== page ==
Wednesday, May 21, 2014, 08:52
Leung appeals to HK people to condemn filibuster
By Kahon Chan in Hong Kong

Chief Executive Leung Chun-ying on Tuesday appealed to Hong Kong people to speak out and stop the filibustering tactics being used by some opposition legislators during the budget debate.

Leung warned the filibustering was threatening to cripple the government’s ability to meet important financial responsibilities — beginning from next month.

Speaking to the media before the Executive Council meeting on Tuesday, Leung said the filibusters in the Legislative Council (LegCo) had not only delayed approval of the government’s budget, but the work of the entire legislature.

Without the LegCo’s approval to withdraw cash from the reserves, Leung warned that the government would have difficulties financing public services from early June. This included social security payments for the elderly and low-income households.

“I urge members of public to speak out to these few legislators and urge them to stop filibustering immediately,” said Leung. “They are not exercising the duty of a LegCo member — as they declared right at the beginning that it was a filibuster.”

Leung said the government would not seek interim funding again to cover recurring expenses in the coming months, out of concern that this might be an excuse for the filibusters to continue.

Public hospitals, universities and the LegCo will miss their regular funding payments for June as the government concentrates resources on essential public services. Officials suggested social welfare would also be affected from late June.

LegCo President Jasper Tsang Yok-sing had earlier suggested the budget vote could take place by the end of May. But he admitted on Tuesday that the goal had become a remote possibility after a week of slow progress. This is increasingly threatening to cripple LegCo’s ability to perform its normal duties.

To avoid a seriously delayed budget vote, the LegCo Secretariat told legislators on Tuesday the chamber meeting will adjourn an hour later from today (Wednesday). The president is also to announce tighter controls on budget speeches.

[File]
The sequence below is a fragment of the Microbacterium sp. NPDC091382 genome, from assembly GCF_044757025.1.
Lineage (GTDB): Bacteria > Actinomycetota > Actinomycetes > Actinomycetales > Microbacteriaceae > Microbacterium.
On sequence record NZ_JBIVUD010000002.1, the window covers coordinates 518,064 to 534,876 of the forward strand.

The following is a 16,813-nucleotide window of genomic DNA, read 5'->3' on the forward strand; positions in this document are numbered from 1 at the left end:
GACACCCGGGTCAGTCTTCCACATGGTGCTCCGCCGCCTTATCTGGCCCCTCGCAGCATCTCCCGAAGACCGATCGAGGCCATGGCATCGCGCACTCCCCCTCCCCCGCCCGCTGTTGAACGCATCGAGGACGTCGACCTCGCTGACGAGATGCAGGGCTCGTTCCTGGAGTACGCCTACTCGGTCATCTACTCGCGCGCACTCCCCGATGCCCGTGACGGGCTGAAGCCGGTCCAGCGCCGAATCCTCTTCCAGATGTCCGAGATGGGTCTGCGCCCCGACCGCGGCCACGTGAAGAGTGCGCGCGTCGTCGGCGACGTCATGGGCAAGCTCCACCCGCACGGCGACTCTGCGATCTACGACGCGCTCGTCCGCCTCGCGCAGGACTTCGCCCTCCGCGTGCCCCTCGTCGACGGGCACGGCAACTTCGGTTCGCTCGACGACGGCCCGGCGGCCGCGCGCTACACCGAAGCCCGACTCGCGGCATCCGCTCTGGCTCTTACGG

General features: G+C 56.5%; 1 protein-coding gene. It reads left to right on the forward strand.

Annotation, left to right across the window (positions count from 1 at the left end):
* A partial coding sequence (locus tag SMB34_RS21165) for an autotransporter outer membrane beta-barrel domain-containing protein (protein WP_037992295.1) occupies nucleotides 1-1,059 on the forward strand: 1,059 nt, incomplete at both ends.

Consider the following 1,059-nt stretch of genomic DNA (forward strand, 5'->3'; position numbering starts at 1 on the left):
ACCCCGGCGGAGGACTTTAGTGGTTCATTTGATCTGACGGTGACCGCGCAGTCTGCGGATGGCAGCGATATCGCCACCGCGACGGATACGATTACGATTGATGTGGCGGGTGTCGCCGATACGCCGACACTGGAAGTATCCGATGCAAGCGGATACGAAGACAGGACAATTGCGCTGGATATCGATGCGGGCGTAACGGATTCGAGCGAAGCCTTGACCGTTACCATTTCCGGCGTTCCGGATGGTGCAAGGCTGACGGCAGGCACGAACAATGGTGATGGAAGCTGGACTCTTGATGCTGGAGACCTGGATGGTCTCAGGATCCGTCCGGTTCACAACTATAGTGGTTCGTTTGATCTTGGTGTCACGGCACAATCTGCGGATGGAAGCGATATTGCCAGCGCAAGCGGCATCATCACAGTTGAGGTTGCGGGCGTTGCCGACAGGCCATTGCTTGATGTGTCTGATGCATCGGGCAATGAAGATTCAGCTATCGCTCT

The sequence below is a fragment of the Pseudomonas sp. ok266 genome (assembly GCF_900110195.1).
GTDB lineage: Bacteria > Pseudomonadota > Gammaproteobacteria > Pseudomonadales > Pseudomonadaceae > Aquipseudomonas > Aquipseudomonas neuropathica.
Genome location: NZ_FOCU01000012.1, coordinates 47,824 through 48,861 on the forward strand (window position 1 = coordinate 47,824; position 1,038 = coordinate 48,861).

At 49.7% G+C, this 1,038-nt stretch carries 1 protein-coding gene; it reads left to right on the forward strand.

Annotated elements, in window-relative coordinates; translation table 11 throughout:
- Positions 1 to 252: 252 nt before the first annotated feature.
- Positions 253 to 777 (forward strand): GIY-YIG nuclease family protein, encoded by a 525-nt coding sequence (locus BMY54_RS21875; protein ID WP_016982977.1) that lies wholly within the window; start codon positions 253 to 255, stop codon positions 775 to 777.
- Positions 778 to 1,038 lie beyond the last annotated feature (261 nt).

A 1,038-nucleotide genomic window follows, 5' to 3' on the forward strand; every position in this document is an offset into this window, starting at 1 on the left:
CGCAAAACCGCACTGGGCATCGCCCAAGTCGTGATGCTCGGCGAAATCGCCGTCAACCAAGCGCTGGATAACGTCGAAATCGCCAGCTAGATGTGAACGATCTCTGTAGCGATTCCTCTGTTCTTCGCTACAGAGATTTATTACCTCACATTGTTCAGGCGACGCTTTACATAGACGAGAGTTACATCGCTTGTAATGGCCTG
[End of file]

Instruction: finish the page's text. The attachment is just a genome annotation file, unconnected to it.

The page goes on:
Jasper Tsang did not elaborate on this when he spoke on the sidelines of an event on Tuesday. But he did stress that no matter whether a lawmaker was given seven minutes or 70 hours to speak, he or she should express themselves in that given time.

One of the options Tsang asked lawmakers to consider, as discovered by Tam Yiu-chung of the Democratic Alliance for the Betterment and Progress of Hong Kong (DAB), was to impose a 10-hour limit for each batch of amendments tabled by lawmakers behind the filibusters.

It may take several more days to vote down all of the filibustering amendments. But Tam hopes the president can wrap up the debate before next weekend. He also urged lawmakers responsible for the filibusters to stop making calls for a quorum.

Tam is prepared to stay in the chamber on Saturday and Wong Kwok-hing, from the Hong Kong Federation of Trade Unions, is willing to stay overnight in his seat. But others warned that the risk of there not being enough people to make up a quorum might delay things further.

Regina Ip Lau Suk-yee of the New People Party appealed for stricter discipline from her fellow lawmakers.

Sin Chung-kai of the Democratic Party reiterated that they did not oppose the Jasper Tsang’s use of discretionary powers to stop the debate.